The second component that is a big challenge is you can go on Amazon and you're less than a needle in a haystack on Amazon. Can you be found? The other component is eCommerce stores are so inexpensive. You can create an online presence almost over a weekend. College kid, if you're teenager, a web designer and I realize it's not going to be bells and whistles. In 1999, you can be on BigCommerce or 3DCart, whatever the shopping cart. The challenges, you're less than a needle in a haystack. You're not going to come up organically on a Google search unless you have a unique keyword or product line that that's not being exploited. You can get on pay-per-click and those clicks are extremely expensive. It's a totally different animal of, “What's a strategy?” You've got Amazon, how do I have a presence on Google? Can I be found on Google? What social media platform? How can I get my product into people's hands and how am I competing with this finish good direct to the consumer versus overseas imports?
The nice thing is manufacturers skipping the chain going directly to the consumer. That's a nice competitive advantage. Where the real competitive advantage comes is the company that can customize. That's the wheelhouse that I've fallen into. I call it scaling your proprietary process with eCommerce. There are two kinds of manufacturers. There's a manufacturer that has its own preparatory product. Some engineer has created a widget, they've solved the problem, they put a name on it and they sell that product. The other manufacturer is the custom manufacturer who makes a component that goes into the finished good and then the OEM is the Original Equipment Manufacturer. Let’s say the Caterpillar and Ford, they probably have dozens if not hundreds of vendors that make a little widget.
I produced the camshaft that go into Caterpillar tractors for an example. That's all I do.
You're the right knee guy of wire harness that goes into a fitting tractor. The challenge for those custom manufacturers, typically 50% or 60% of their business will be with Caterpillar or Ford or whoever that OEM is. They're a little bit vulnerable and the problem is they get so caught up and they've gone years of taking care of that one customer. All of a sudden if something falters with that customer, they’re in trouble. That's how I've evolved into Falconer Electronics. Falconer Electronics is an amazing manufacturer founded in 1985 owned by the same owner. What their legacy is, if you walk into any Walmart in North America, Canada, US, Mexico and you go to their television section, there's a metal fabricated back panel power strip that every single television is plugged into that's produced at Falconer Electronics. If you walk into Lowe's at Christmas time, every single artificial Christmas tree is plugged into this amazing metal fabricated power strip that was manufactured at Falconer Electronics.You can't be everywhere all over the place. You need to focus on where you can execute and get the greatest ROI. Click To Tweet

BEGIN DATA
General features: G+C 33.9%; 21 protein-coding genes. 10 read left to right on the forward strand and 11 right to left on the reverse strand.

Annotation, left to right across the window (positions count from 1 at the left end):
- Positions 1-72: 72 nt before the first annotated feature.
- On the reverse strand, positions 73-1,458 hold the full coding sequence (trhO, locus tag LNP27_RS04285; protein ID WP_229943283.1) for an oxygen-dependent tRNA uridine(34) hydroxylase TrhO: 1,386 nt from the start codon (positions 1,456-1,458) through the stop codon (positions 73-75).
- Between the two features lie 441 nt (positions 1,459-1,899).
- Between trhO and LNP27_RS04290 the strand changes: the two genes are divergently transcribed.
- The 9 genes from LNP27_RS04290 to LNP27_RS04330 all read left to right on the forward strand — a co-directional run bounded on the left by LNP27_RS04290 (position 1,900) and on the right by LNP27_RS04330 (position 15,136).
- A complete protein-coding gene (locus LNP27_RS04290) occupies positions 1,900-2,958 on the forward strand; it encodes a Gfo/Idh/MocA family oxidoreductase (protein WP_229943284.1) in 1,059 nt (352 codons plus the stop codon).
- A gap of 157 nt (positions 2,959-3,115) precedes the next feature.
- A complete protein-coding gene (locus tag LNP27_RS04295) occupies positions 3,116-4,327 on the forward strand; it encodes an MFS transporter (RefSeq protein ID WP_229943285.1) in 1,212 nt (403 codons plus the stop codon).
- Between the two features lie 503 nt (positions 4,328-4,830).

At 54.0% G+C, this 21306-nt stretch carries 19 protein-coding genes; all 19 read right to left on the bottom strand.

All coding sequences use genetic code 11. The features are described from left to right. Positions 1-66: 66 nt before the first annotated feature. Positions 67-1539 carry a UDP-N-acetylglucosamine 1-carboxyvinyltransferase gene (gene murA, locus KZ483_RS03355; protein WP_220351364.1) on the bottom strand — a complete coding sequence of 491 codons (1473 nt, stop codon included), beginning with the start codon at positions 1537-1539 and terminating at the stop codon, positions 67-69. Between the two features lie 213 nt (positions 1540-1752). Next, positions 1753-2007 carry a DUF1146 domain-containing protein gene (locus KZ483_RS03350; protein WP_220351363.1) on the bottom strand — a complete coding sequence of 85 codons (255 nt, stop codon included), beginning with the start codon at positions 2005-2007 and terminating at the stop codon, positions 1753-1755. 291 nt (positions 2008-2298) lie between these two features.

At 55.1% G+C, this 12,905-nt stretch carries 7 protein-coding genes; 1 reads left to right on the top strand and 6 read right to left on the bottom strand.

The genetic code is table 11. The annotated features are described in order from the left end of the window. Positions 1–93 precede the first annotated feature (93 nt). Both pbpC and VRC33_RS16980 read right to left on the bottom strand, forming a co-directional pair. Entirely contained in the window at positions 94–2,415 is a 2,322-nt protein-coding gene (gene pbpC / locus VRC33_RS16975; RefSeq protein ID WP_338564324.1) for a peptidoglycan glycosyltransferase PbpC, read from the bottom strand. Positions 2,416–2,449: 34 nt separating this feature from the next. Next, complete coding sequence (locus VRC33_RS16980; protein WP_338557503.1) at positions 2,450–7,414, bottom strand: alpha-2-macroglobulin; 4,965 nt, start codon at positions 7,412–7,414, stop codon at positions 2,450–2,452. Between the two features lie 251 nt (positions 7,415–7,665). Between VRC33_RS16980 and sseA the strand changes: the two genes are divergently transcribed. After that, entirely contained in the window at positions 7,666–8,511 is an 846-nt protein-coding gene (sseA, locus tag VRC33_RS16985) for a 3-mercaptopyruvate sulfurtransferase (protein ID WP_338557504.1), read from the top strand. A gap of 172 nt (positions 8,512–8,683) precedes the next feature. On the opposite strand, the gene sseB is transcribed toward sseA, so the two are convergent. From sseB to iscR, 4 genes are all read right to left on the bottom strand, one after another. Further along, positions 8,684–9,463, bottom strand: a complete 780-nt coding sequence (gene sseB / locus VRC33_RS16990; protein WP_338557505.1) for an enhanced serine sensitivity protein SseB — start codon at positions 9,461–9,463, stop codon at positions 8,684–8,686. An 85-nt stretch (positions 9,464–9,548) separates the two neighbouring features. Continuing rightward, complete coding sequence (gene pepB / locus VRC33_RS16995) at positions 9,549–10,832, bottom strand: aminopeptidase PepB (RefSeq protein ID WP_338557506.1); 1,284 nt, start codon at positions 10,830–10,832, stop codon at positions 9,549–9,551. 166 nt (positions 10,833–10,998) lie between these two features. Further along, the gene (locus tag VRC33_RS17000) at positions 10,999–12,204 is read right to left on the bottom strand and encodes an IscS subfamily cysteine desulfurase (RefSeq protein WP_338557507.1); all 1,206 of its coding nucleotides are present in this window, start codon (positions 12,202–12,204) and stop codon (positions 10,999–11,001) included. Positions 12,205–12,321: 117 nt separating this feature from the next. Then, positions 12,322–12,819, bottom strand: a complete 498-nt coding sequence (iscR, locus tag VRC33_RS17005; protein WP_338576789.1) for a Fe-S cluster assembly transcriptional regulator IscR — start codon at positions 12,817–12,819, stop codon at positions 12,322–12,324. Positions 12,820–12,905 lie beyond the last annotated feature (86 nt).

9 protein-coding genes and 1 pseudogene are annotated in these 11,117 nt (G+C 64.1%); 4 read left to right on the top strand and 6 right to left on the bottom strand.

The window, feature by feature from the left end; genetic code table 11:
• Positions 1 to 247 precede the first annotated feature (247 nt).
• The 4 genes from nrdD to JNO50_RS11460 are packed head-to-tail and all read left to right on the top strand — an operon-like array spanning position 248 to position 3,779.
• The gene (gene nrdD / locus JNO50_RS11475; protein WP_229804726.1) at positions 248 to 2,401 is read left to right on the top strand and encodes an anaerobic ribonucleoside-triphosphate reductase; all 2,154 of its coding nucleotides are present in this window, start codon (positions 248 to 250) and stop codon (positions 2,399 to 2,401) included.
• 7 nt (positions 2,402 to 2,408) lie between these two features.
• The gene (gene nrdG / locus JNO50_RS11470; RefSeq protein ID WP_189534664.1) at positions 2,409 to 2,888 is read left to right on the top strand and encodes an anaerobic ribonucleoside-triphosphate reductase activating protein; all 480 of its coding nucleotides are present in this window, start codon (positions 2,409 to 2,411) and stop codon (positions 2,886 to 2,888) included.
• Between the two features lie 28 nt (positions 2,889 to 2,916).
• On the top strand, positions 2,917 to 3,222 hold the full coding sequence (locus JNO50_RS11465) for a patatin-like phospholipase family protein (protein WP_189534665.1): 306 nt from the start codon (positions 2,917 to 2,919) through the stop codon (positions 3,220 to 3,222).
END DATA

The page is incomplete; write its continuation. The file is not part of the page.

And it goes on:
The challenges as brick and mortar has decreased over the years. Walmart is not making as many stores as they did in the ‘90s and 2000s. All of a sudden a company like Falconer Electronics got caught a little bit off guard of, “What do I do?” What we've done is we've gone through this whole process of taking their proprietary process and scaling it by taking products that they make for Walmart or Lowe's. They make a similar product for Target. We've converted it into preparatory products and we're selling these products on Amazon. We're selling them on eCommerce and we've actually created software tools where a company can come on their website and they can customize, configure their own product, and create an incident quote within 60 seconds. That's a nice competitive advantage where they can't purchase that overseas. It's pulled on the spot. Those are the types of things that we've been working on.
I have one last question. When you leave a meeting, when you get in your car and drive away, what's the one thing you want people to think about you when you're not in the room?
My goal is I always want to be more interested than interesting. I know it’s cliché, give value. I work relentlessly to be a positive person and try to give value. When I'm out of my wheelhouse or I feel that I'm going to Russia, I need to get back out because I'm not giving value to the company I'm working on.
That's an important thing. For people to sit there and say, “When you can add value to your clients, even if that value is, I don't know, let me go find somebody who does know and let me make that introduction.” You become that valuable resource and you become that trusted person. Even if you can't solve that problem, when you can solve the problem, you're going to be the person that they can trust. Thanks for being that person that trusts, Curt. Thank you for being on the show. Thank you for being a wonderful guest.
Thank you for your friendship and thank you to your audience.
Curt founded an eCommerce business in 1995 that eventually landed on the Internet Retailer Top 1000 eCommerce Companies three years in a row. Since selling the company, Curt has served as a business advisor working primarily with small manufacturers on implementing eCommerce strategies.
This includes spending 4 years with the New York Small Business Development Center.